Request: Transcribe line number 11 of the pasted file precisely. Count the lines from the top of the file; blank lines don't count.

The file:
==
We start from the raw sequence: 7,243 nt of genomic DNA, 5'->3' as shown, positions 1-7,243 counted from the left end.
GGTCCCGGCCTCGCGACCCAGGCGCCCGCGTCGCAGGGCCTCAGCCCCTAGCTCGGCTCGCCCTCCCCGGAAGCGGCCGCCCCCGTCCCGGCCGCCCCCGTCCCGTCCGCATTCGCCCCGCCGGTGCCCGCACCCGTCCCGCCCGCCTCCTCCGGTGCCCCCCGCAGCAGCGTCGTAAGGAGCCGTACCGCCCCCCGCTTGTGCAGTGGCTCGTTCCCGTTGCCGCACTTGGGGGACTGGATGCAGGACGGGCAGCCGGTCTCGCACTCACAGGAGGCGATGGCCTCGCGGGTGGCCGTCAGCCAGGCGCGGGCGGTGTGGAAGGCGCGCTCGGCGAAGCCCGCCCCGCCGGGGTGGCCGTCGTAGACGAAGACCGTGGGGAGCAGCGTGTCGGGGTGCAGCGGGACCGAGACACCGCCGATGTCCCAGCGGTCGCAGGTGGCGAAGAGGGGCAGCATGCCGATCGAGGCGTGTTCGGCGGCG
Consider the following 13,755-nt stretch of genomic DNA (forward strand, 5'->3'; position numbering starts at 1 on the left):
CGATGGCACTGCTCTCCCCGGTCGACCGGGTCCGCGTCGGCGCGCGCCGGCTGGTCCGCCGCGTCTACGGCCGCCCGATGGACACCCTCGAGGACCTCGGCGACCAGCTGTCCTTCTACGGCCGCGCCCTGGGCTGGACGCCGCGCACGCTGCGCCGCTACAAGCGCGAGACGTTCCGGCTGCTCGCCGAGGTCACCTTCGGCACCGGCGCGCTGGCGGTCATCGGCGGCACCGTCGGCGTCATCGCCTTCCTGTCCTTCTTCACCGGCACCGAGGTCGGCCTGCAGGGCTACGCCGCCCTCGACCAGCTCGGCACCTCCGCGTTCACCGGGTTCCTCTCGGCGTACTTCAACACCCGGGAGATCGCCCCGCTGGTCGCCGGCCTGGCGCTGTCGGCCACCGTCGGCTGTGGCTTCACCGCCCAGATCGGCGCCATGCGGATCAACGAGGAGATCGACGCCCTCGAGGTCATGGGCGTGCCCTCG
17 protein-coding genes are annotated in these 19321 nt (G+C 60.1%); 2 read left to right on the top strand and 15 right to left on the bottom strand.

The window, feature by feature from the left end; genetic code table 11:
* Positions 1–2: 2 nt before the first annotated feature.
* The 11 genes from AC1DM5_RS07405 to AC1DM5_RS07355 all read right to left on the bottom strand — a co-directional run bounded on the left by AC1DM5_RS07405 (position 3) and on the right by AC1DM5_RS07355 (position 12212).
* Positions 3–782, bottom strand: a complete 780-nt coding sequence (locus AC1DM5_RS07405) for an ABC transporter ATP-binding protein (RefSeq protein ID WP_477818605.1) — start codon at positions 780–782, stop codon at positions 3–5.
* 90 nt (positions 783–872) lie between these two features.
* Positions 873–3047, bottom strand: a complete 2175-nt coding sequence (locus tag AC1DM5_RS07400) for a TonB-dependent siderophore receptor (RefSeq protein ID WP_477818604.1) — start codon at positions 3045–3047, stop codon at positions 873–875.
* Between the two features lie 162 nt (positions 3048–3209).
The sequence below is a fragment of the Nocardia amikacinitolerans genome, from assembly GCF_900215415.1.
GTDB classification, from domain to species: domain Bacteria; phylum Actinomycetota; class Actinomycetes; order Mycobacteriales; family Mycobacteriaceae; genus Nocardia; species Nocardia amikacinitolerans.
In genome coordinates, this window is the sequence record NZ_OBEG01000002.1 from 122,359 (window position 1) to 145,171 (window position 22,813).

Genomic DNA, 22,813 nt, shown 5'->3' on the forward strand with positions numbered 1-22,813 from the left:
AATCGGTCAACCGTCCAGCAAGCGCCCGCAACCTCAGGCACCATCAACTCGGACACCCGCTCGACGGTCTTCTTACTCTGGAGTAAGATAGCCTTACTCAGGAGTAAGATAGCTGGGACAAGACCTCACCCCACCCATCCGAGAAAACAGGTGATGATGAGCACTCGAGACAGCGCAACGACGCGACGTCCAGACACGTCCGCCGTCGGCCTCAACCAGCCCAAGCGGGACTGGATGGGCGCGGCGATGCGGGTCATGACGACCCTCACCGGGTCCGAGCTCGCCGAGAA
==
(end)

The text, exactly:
* Positions 873–3047, bottom strand: a complete 2175-nt coding sequence (locus tag AC1DM5_RS07400) for a TonB-dependent siderophore receptor (RefSeq protein ID WP_477818604.1) — start codon at positions 3045–3047, stop codon at positions 873–875.